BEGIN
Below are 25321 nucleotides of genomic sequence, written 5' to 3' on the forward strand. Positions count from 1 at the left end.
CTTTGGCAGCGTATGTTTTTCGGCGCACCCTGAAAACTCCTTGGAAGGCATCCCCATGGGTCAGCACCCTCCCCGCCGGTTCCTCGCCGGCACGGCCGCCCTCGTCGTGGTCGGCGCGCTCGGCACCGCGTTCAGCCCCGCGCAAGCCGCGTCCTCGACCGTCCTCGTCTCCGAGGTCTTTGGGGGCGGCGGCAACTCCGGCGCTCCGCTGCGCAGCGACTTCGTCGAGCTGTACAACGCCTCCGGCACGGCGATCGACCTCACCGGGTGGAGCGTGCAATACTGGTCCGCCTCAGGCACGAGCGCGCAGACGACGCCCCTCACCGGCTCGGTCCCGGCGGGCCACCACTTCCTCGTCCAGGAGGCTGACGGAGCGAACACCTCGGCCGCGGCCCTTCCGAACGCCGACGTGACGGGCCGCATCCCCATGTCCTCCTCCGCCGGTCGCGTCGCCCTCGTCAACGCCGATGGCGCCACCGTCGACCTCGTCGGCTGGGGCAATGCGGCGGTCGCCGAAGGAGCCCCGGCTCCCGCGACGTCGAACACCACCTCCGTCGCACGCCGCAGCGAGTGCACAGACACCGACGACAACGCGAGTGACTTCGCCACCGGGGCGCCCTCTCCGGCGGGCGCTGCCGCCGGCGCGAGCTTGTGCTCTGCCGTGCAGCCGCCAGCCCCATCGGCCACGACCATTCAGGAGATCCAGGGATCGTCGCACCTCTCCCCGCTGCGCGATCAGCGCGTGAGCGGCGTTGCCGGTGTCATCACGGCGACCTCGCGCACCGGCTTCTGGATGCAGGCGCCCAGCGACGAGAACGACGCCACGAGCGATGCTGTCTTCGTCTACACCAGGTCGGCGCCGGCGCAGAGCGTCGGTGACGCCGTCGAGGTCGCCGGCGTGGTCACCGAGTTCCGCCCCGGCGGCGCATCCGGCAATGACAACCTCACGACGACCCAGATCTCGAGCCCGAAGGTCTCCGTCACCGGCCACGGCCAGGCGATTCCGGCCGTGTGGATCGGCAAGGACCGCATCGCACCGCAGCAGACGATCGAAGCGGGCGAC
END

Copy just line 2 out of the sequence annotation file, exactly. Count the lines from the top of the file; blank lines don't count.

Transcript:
CTTTGGCAGCGTATGTTTTTCGGCGCACCCTGAAAACTCCTTGGAAGGCATCCCCATGGGTCAGCACCCTCCCCGCCGGTTCCTCGCCGGCACGGCCGCCCTCGTCGTGGTCGGCGCGCTCGGCACCGCGTTCAGCCCCGCGCAAGCCGCGTCCTCGACCGTCCTCGTCTCCGAGGTCTTTGGGGGCGGCGGCAACTCCGGCGCTCCGCTGCGCAGCGACTTCGTCGAGCTGTACAACGCCTCCGGCACGGCGATCGACCTCACCGGGTGGAGCGTGCAATACTGGTCCGCCTCAGGCACGAGCGCGCAGACGACGCCCCTCACCGGCTCGGTCCCGGCGGGCCACCACTTCCTCGTCCAGGAGGCTGACGGAGCGAACACCTCGGCCGCGGCCCTTCCGAACGCCGACGTGACGGGCCGCATCCCCATGTCCTCCTCCGCCGGTCGCGTCGCCCTCGTCAACGCCGATGGCGCCACCGTCGACCTCGTCGGCTGGGGCAATGCGGCGGTCGCCGAAGGAGCCCCGGCTCCCGCGACGTCGAACACCACCTCCGTCGCACGCCGCAGCGAGTGCACAGACACCGACGACAACGCGAGTGACTTCGCCACCGGGGCGCCCTCTCCGGCGGGCGCTGCCGCCGGCGCGAGCTTGTGCTCTGCCGTGCAGCCGCCAGCCCCATCGGCCACGACCATTCAGGAGATCCAGGGATCGTCGCACCTCTCCCCGCTGCGCGATCAGCGCGTGAGCGGCGTTGCCGGTGTCATCACGGCGACCTCGCGCACCGGCTTCTGGATGCAGGCGCCCAGCGACGAGAACGACGCCACGAGCGATGCTGTCTTCGTCTACACCAGGTCGGCGCCGGCGCAGAGCGTCGGTGACGCCGTCGAGGTCGCCGGCGTGGTCACCGAGTTCCGCCCCGGCGGCGCATCCGGCAATGACAACCTCACGACGACCCAGATCTCGAGCCCGAAGGTCTCCGTCACCGGCCACGGCCAGGCGATTCCGGCCGTGTGGATCGGCAAGGACCGCATCGCACCGCAGCAGACGATCGAAGCGGGCGAC